May 12th, 2012 at 9:50 pm (Research, Society)
I’ve been impressed with what folks have been able to do at Kickstarter, raising funds to create a product they believe in. In contrast to venture capital or other business investors, Kickstarter contributors are consumers; a vote to support your startup process is a vote for your product. This seems to work well on both sides: consumers get a low-risk way to “shop” for innovative products, and inventors can simultaneously raise funds and test the waters in terms of demand.
So I was intrigued when I came across a Kickstarter-like site… for scientific research projects.
iAMscientist allows researchers to post descriptions of their projects, and interested members of the wider community can pledge funds to support them. Goodbye to lengthy, dense proposals to agencies such as the NSF, NASA, or NIH! Rather than getting your project funded by review from your scientific peers, you instead pitch it to woo the general public.
I can see merits in exposing the public to new ideas, and getting them personally involved in a way that’s just not possible when the projects are paid for by their tax dollars. But can this actually work? It’s not clear to me that people will be as excited about supporting research as they would be about, say, an e-paper watch.
So what interested me most was what these researchers had come up with in terms of “rewards” for donations, since they lack a tangible product. What is it about what I do, day-to-day, that could be commoditized anyway? The rewards for Bridging Scales in Biology From Atoms to Organisms include a signed thank-you letter, a signed preprint of the resulting scientific paper, a personal lab tour or seminar, acknowledgement in the paper, and patent options. Wow! It had never occurred to me that my autograph on a paper I wrote could be of value. :) And it’s interesting how some of these things (like a lab tour) are things you would expect as a matter of course, if you were to visit, as a researcher yourself. I guess that access is something the general public might be willing to pay for—or at least, that’s Dr. Shakhnovich’s assumption!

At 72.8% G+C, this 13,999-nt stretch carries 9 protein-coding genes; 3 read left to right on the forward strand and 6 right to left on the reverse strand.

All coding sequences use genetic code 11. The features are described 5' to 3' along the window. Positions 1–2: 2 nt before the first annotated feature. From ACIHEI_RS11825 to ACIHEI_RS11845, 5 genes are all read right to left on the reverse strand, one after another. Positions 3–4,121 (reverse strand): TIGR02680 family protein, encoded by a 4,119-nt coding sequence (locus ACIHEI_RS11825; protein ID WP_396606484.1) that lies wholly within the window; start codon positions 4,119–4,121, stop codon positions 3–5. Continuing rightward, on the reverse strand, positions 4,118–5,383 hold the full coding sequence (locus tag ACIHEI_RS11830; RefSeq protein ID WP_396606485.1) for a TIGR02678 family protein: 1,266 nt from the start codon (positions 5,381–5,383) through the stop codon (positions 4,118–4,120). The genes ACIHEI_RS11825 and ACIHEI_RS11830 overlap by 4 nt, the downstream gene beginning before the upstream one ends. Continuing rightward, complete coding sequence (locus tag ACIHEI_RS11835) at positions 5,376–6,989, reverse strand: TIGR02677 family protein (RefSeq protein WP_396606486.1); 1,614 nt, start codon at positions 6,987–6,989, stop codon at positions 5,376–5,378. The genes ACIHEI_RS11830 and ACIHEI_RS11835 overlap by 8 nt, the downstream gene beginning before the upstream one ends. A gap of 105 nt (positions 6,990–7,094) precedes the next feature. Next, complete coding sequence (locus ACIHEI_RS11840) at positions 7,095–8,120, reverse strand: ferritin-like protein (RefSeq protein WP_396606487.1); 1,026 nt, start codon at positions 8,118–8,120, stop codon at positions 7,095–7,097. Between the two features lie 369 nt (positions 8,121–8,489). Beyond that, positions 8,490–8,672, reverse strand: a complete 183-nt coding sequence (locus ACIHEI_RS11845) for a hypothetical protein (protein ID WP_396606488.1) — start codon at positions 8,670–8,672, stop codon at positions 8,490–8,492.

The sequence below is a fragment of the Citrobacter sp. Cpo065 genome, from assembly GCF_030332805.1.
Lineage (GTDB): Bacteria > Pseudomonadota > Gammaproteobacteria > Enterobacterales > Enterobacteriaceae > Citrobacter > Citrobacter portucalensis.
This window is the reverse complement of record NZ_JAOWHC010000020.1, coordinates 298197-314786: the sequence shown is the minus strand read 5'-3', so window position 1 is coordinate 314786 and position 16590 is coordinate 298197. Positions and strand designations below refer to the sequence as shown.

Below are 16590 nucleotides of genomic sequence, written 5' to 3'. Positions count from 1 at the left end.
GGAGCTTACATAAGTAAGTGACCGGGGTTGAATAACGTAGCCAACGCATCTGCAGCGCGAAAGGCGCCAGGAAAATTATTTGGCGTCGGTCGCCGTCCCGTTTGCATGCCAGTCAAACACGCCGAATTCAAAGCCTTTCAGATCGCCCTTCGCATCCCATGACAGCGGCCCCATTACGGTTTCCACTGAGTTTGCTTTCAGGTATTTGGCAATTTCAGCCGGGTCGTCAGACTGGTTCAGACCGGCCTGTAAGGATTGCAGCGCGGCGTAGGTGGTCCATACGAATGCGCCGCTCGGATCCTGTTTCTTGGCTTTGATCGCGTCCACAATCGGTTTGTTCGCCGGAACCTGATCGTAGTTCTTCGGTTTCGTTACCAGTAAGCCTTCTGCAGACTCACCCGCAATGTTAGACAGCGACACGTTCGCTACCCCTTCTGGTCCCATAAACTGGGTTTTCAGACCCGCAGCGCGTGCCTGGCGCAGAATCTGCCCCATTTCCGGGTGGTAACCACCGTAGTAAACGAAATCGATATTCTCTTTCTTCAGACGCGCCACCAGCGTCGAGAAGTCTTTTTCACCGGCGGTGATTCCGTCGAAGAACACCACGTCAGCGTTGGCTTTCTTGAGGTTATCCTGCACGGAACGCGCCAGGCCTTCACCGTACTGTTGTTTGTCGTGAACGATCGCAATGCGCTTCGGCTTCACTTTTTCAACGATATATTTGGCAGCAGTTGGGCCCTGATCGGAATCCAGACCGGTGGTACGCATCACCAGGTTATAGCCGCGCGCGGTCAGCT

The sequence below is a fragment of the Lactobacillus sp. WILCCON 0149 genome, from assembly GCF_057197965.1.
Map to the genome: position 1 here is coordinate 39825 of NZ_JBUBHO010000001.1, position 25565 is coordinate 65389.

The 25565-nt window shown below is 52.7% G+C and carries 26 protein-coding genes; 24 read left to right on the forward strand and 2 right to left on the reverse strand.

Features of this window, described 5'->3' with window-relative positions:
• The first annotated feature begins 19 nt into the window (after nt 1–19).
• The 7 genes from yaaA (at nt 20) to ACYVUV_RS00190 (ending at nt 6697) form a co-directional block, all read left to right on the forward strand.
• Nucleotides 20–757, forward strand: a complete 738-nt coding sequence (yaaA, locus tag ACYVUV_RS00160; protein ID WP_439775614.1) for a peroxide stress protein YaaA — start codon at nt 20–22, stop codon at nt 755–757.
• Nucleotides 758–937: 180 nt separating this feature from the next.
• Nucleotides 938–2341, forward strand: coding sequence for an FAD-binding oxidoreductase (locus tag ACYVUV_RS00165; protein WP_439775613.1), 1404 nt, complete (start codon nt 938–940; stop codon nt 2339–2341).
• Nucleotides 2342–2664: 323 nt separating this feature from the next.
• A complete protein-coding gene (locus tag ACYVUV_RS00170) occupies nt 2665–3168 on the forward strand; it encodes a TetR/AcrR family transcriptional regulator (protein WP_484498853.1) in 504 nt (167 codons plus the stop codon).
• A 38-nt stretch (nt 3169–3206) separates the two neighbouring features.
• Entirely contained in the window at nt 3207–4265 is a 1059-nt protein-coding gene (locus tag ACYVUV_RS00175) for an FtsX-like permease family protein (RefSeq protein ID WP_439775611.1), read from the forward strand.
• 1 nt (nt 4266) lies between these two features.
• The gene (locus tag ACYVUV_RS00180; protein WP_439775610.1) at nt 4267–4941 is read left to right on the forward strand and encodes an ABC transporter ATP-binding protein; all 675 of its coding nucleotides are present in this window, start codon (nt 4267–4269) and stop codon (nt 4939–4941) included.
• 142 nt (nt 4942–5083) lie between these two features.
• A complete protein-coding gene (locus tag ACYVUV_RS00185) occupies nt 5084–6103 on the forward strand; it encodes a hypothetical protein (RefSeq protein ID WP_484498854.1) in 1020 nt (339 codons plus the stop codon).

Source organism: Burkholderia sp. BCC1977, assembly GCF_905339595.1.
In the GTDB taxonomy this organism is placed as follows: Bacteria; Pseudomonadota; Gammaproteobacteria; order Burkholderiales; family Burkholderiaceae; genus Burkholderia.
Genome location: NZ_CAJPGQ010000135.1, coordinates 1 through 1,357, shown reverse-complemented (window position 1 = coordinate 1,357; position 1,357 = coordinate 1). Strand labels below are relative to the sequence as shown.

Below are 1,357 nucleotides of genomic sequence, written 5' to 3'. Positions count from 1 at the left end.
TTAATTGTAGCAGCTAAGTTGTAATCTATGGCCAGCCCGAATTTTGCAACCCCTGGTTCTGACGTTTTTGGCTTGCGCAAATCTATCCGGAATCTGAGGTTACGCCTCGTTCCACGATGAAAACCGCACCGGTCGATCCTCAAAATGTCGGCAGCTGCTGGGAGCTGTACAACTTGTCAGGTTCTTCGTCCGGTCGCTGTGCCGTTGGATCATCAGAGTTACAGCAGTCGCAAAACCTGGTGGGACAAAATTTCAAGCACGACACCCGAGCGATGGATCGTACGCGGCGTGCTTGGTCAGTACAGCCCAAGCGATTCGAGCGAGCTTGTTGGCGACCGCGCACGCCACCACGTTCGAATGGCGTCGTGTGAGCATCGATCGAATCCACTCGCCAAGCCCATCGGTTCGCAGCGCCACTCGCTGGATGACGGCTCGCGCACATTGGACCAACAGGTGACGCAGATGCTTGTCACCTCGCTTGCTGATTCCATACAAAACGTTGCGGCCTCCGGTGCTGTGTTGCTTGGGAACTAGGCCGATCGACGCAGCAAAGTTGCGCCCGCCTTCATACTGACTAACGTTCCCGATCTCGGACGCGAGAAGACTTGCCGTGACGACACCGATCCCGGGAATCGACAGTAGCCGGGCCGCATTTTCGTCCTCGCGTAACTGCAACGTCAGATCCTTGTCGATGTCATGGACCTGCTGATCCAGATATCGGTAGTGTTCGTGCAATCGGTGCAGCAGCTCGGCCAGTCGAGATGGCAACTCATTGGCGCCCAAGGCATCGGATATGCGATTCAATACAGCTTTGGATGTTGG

My favorite is the reward offered for a $64,000 donation by Dr. Pollack, the chair of the Computer Science department at Brandeis University, for his GOLEM project:
$64000: Endow the lab email and web server.
Half the donation will go to to the research and the other half will endow a permanent fund in the university endowment to provide $3200 per year to maintain and upgrade a server — in perpetuity — upon which my lab will host its website “www.Yourname.Brandeis.edu”. I will personally adopt a new email address thusly: “Pollack@Yourname.brandeis.edu”, and I send and receive a LOT of email!
What are you waiting for? Get out there and support science!
May 3rd, 2012 at 10:40 am (Finances, Planets, Society)
The new NASA budget isn’t looking good, and Planetary Science in particular is taking a ***20%*** cut, most of which cuts Mars funding!